Photo credit: "African countries like Uganda are among the world's most ethnically diverse, and they are also vulnerable to climate change. New findings suggest peace will be harder to achieve and maintain in places like Uganda as the climate changes." Credit: AMISOM Public Information/Flickr
Our Consumption of Earth's Natural Resources Has More Than Tripled in 40 Years. What would sustainable markets, sustainable capitalism look like? Huffington Post has the details: "Limestone and steel for our homes, wheat and vegetables for our dinner, fossil fuels for our industries: we rely heavily on our planet’s natural resources to survive. Yet we’re using up these resources at such an unsustainable pace that we may be “irreversibly” depleting some of them ― and critically damaging our Earth in the process, according to a new United Nations report. The report from the International Resource Panel, part of the UN Environment Program, said extraction of primary materials has more than tripled in 40 years. Rising consumption driven by a rapidly growing middle class is fueling the rate..." (Image credit: NASA).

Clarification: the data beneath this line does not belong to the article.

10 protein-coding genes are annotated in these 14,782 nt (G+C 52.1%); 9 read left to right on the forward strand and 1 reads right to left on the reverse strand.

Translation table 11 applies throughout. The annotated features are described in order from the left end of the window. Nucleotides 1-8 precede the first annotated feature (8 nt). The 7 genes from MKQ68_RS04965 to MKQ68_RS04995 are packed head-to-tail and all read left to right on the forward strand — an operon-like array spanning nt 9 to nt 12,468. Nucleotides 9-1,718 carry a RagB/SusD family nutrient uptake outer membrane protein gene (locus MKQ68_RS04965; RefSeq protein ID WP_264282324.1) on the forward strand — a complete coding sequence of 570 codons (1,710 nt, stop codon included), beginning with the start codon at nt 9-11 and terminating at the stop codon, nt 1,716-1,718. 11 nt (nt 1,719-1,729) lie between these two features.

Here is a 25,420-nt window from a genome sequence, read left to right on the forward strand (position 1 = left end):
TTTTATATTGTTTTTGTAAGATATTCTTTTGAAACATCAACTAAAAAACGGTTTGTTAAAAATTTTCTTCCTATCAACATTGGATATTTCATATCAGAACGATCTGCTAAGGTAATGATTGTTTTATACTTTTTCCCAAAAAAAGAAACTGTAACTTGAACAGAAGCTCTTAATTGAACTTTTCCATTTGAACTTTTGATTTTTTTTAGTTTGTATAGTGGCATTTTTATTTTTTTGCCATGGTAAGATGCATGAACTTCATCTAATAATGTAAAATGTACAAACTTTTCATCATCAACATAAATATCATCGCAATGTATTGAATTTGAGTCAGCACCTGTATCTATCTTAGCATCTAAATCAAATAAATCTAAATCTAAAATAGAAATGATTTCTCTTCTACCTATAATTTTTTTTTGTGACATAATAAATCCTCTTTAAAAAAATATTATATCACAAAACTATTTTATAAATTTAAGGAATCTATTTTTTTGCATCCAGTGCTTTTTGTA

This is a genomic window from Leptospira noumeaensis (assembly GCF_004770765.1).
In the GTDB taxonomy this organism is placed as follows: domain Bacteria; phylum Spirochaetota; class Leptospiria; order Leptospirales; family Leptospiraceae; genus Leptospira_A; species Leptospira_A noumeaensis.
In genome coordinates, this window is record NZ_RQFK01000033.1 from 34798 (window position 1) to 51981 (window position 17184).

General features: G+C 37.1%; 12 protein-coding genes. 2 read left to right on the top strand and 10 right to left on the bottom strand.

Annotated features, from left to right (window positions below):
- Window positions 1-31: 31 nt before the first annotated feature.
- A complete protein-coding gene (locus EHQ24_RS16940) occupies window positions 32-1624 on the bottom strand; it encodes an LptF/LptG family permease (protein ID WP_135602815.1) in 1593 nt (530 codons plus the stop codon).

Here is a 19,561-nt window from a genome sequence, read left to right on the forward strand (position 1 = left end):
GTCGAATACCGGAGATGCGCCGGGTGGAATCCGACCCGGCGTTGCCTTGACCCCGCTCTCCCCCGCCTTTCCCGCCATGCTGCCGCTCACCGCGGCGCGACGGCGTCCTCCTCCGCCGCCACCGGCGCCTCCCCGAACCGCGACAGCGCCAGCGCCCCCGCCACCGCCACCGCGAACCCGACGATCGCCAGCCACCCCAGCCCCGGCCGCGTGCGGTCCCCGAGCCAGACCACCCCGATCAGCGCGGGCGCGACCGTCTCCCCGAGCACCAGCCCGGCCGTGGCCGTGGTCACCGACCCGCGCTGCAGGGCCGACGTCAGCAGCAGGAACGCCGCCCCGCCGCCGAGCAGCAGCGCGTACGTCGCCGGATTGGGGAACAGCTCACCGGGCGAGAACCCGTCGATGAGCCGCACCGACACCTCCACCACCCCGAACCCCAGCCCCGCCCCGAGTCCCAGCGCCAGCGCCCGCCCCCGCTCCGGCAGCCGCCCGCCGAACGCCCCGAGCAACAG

TODAY: Comfortable sunshine! Winds: NW 10-15. High: near 80
FRIDAY NIGHT: Clear and pleasant. Low: 61
SATURDAY: Plenty of sun, no complaints. Winds: NW 8-13. High: 81
SUNDAY: Blue sky, a little more humidity. Winds: S 5-10. Wake-up: 63. High: 83
MONDAY: Partly sunny and muggy. Winds: S 8-13. Wake-up: 64. High: 84
TUESDAY: Some sun, risk of bumping into a T-storm. Winds: SW 5-10. Wake-up: 68. High: 86
WEDNESDAY: Lot's of sun, bordering on hot again. Winds: E 8-13. Wake-up: 70. High: near 90
THURSDAY: T-storms, locally heavy rain? Winds: SE 10-20. Wake-up: 71. High: 82